Thursday, October 2, 2008


My word of the day is: Frazzled. This state, frazzled, can be brought on by many things. Politics, the price of gas, the rising cost of goods, the domino effect destruction of our financial system beginning with the top financial institutions and ending with the stock market.

Basically, unless you live on a private island or under a rock some where, you've GOT to be concerned right now. I know I've written blogs about making money and increasing business, but it's time to discuss... survival.

What are some things you can do to help your business survive this financial crisis? I have a few suggestions. Pour yourself some chamomile tea, kick off your bunny slippers and get comfy.

Salon and spa business owners first fear is, "How will I keep my customers when they can no longer afford to come?". Consider this. The LAST thing Betty wants to do is give up the ONE thing that makes her feel like she is getting "me" time. However, the guilt of putting survival money into the me time can start to effect her rational thinking. If Betty went to the local drug store and purchased nail products to do her own nails, she'd spend anywhere from $10 - $25. Now, take a look at your menu and ask yourself, "Do I have services on my menu that can offer smaller, less expensive services to keep Betty coming in?" For example, offering an express manicure that schedules for 20 minutes and costs only $10 could be the difference between Betty staying, or going to the local retail store and trying to do her own nails for $10. You'll still essentially be getting $30 an hour. And now, you've created a great service to invite stressed out executives to come in on their lunch break.

Fills. Your clients may start to stretch their fill appointments. How about offering a "maintenance fill"? Let's say Betty comes every two weeks for a fill. But now she's considering every 3 - 4 weeks. Keep some of that business by offering a 20 minute appointment. Remove her polish. Check her nails for lifting or any potential problems. Apply some brush on resin to seal down her acrylic or gel edges. Shorten and shape her nails. Apply polish. Again, you can get $10 for this service and still get her business.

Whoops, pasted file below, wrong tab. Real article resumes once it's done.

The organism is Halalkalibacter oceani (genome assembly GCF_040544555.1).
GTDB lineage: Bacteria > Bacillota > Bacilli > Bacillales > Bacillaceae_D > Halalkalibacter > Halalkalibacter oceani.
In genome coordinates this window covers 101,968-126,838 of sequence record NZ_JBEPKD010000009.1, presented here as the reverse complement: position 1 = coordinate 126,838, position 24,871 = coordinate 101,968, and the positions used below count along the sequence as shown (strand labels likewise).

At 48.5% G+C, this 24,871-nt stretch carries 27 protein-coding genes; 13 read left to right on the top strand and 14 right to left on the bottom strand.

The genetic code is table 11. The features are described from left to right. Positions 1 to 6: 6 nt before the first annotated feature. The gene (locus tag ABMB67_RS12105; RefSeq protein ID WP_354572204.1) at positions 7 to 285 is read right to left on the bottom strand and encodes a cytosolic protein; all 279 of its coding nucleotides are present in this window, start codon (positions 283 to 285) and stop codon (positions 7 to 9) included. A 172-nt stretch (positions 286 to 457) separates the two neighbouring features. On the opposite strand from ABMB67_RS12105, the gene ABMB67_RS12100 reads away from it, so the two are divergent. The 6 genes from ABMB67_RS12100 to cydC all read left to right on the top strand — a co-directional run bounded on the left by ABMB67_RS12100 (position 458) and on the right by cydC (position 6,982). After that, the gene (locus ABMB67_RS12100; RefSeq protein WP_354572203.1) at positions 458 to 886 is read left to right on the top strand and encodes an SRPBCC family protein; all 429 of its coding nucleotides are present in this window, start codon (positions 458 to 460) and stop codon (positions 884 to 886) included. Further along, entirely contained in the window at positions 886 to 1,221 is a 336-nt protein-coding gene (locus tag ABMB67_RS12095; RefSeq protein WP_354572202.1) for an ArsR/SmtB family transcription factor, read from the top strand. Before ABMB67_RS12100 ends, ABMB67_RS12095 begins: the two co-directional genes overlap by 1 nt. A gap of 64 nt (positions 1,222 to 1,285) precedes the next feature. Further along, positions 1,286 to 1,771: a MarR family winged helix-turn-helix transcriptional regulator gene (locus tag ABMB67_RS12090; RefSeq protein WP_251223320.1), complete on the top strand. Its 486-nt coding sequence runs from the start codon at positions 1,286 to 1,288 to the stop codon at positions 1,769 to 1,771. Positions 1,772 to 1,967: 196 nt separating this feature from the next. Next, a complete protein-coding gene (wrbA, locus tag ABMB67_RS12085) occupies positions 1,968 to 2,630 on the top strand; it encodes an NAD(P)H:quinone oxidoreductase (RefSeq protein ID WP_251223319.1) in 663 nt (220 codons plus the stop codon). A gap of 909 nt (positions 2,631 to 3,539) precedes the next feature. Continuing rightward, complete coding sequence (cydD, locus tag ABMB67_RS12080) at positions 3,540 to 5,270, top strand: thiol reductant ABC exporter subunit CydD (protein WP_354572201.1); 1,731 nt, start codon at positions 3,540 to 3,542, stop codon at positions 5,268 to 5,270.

Don't stop trying to get new business. Not everyone is feeling the financial crunch. There will always be the "have's" and the "have not's". I have been chatting with a nail technician on the mailing list. Her name is Athena Elliot. She was sharing some great ideas that she implements to get new business. I was so moved by one of her ideas that I asked if she would allow me to share it with my blog subscribers. She purchased cling on's with her Spa name and contact information. She said that it basically came to about $11 per cling. If you know a printer that makes these you could barter your services for the cost of the cling on's! Then, she offered a discounted rate to her customers that would agree to put the cling on up in the window of their vehicle for 2 -4 weeks. Her clients were so excited at the opportunity to save money and advertise their favorite tech that she has a line of customers waiting for their chance to have the cling on. In the mean time, Athena will be increasing her client base and getting her Spa a LOT of recognition.

Times are tough. And I think they will get tougher before they get easier.

(writing from Valencia, CA today)

1 comment:

Nicole said...

Excellent post!!! Several years ago, when I lived in a farming town in rural Nova Scotia, we had a mini depression when a local canning company shut down and left the province. About half the town that I worked in was employed there. To help keep my clients coming in, I switched their fills from acrylic to powder and resin. A lot of people don't realize that you can use a brush-on resin just like an acrylic brush, dip in the powder and go. I was able to offer fills at a lower price for my acrylic clients, and I got better at using resin/powder systems. Because it moved a little faster, I was able to book more people in, and I didn't lose any money. I also threw in little extras for free, like hand-painted nail art or dried flowers on one nail. It made my clients happy and I didn't have to go looking for a second job to ride out the storm.